An amazing performance from Alec Bedser for England against Australia in the first Test, at Trent Bridge - and an ultimately fruitless one. No bowler has returned better match figures than Bedser's 14 for 99 in a Test that his side has not won. Here he took 7 for 55 in the first innings, and England still trailed by 105. Bedser then blew the Aussies away a second time with 7 for 44, but with England seemingly on course for victory, rain washed out all of the fourth day and most of the fifth.
A historic victory for England at Old Trafford - their first in the opening Test of a home Ashes series for 42 years. It was a game they bossed from the moment John Snow and Geoff Arnold ripped out the Aussies for 142 in their first innings. England's debutant, one Tony Greig, had a match to remember. He top-scored in each innings, with 57 and 62, and took 4 for 53 in the second innings. Greig had already had some experience of the big time, though - he played in the unofficial series against Rest of the World in 1970.
A less auspicious start to an Ashes series for England. They only had to bat out 83 overs to save the first Test on a good Headingley pitch, but they were cleaned up inside two sessions as Terry Alderman, aided and abetted by a rapacious slip cordon, took his second five-for of the match. Amazingly, England started this series as favourites (they went on to lose 0-4; were it not for rain it would have been 0-6), but they blundered from the start. David Gower left out his spinner, John Emburey, and put Australia in on a belter. Two days later they were 601 for 7 - Steve Waugh made 177 of them without looking like getting out - and England never recovered.
A prodigy is born. It's amazing to think that Maninder Singh's last Test appearance came when he was 27. He was only 17 years 193 days old when he made his Test debut, against Pakistan in Karachi in 1982-83, and was India's youngest cricketer at the time. Maninder was a subtle slow left-armer who seemed a natural heir to Bishan Bedi, even down to the fact that he bowled in a patka. But at the top level he was a bit of a fair-weather performer. Against the heavyweights (Australia, West Indies and Pakistan), he took 45 wickets in 26 Tests at an average of 55. Against the rest (England, Sri Lanka and Zimbabwe) he took 43 wickets in only nine Tests at an average of 19. He was also the last man out in the tied Test against Australia in Madras earlier that winter.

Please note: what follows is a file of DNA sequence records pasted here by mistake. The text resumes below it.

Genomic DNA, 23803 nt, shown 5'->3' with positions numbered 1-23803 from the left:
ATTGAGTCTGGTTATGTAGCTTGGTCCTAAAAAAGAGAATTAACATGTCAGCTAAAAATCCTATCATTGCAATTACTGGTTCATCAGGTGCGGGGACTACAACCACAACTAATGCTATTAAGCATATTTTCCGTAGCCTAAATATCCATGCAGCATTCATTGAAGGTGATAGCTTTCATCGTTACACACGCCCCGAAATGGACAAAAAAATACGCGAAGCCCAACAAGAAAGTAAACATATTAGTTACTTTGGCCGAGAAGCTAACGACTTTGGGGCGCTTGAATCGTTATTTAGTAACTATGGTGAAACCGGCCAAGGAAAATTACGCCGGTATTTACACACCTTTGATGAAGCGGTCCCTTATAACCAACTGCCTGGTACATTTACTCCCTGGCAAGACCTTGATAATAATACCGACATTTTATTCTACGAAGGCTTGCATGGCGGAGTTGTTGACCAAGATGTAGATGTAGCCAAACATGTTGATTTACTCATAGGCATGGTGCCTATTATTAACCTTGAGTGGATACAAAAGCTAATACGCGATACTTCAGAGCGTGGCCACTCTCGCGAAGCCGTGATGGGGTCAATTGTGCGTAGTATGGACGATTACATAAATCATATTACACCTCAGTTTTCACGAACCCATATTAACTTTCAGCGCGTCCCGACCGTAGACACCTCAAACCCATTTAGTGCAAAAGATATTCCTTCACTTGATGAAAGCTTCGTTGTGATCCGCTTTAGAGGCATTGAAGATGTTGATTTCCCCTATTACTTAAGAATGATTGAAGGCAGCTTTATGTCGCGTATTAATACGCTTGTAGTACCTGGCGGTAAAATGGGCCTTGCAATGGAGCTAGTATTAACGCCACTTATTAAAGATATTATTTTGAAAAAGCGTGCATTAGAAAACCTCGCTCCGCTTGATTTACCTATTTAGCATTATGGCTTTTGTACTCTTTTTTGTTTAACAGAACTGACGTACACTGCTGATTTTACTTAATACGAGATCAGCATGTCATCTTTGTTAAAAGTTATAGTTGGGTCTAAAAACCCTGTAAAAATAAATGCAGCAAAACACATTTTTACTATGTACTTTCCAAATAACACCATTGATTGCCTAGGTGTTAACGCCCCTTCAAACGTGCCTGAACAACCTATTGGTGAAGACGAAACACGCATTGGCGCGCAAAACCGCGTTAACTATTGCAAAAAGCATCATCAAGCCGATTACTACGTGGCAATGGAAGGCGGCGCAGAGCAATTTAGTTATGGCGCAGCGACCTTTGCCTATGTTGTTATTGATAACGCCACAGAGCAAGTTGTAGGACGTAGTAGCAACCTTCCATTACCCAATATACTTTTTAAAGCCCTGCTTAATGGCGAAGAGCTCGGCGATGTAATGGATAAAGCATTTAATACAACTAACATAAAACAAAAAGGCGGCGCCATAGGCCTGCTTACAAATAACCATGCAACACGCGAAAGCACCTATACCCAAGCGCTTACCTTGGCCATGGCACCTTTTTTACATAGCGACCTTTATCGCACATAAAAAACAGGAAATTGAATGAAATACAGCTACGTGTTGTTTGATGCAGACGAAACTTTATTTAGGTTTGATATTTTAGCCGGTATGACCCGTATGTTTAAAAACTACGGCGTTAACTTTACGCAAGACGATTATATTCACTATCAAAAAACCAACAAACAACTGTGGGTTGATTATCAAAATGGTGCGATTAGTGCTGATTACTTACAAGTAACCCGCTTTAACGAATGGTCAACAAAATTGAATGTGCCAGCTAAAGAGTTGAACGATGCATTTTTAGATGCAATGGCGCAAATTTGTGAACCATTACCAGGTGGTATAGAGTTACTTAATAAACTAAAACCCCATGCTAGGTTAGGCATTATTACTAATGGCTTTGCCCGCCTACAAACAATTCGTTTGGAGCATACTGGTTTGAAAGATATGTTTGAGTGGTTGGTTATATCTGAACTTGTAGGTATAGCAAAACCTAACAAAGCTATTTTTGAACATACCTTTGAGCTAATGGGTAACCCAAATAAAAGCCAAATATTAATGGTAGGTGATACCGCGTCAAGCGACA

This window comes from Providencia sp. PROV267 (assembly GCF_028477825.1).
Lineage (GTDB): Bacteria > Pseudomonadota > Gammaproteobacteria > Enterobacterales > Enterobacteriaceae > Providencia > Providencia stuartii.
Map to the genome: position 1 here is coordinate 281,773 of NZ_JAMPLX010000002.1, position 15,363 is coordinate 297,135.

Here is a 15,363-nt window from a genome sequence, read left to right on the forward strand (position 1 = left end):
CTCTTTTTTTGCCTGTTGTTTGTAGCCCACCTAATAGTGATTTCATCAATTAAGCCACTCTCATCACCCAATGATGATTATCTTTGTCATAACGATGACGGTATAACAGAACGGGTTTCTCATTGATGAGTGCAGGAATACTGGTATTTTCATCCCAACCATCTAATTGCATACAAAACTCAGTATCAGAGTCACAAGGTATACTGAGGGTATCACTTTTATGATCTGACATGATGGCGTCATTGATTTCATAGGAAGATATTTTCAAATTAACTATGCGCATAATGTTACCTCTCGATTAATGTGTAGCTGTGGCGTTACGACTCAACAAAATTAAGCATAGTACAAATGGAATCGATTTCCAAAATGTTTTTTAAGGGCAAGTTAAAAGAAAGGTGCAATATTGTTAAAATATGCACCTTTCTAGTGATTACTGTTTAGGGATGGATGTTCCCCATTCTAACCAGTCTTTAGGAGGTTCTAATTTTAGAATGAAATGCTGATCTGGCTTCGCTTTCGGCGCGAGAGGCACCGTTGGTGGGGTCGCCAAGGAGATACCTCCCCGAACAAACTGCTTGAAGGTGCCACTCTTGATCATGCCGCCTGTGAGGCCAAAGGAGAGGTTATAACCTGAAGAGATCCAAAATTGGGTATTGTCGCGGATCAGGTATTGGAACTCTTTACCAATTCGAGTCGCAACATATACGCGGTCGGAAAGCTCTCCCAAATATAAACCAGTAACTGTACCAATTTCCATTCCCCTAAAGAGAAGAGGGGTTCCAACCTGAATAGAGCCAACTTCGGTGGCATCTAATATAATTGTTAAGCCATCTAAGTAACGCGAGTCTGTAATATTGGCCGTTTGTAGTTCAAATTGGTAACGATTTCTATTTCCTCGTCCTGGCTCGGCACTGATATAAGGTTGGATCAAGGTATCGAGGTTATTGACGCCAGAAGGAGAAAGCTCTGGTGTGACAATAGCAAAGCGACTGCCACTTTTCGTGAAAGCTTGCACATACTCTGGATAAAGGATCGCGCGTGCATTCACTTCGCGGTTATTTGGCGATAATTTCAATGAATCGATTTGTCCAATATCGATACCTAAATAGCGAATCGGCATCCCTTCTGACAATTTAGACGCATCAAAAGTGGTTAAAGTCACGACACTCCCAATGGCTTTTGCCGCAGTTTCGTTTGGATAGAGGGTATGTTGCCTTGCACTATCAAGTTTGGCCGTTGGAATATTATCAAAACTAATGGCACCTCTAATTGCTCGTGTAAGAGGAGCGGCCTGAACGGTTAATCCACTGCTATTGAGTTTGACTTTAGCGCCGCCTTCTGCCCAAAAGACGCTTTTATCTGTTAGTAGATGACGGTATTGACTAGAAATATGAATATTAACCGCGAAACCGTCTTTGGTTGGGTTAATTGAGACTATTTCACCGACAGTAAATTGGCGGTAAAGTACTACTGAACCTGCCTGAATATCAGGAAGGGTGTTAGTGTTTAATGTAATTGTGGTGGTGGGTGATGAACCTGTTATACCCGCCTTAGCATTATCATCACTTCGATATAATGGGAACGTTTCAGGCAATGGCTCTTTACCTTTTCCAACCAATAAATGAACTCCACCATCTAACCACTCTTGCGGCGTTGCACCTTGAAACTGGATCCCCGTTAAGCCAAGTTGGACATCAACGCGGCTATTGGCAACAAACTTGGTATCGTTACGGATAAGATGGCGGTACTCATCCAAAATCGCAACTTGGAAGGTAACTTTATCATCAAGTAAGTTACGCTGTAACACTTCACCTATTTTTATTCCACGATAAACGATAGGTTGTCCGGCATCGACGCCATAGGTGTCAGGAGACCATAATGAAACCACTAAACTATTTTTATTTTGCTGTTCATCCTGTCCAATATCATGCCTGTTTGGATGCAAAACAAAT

A Jekyll-and-Hyde cricketer is born. Nottinghamshire's George Gunn mixed dashing strokeplay and dour defence with bewildering frequency, and as he walked to the crease, nobody quite knew which mood would take him. His zenith was his debut, when he made 119 and 74 against Australia in Sydney in 1907-08. But England lost that, as they did when Gunn made his other Test century, on the same ground that same winter. He hadn't played cricket for 17 years when he returned in the West Indies in 1929-30. Only John Tracios of South Africa and Zimbabwe has had a longer interval between Test appearances. Gunn's brother John and uncle William also played Test cricket. Gunn, who ended with a Test career of exactly 40, died in Sussex in 1958.
1887 Neville Tufnell (England)
1888 Roy Minnett (Australia)
1931 Esme Irwin (England)
1967 Angus Mackay (Zimbabwe)
1970 Shaun Young (Australia)
1972 Alex Tait (New Zealand)
1976 Ian Redpath (Australia)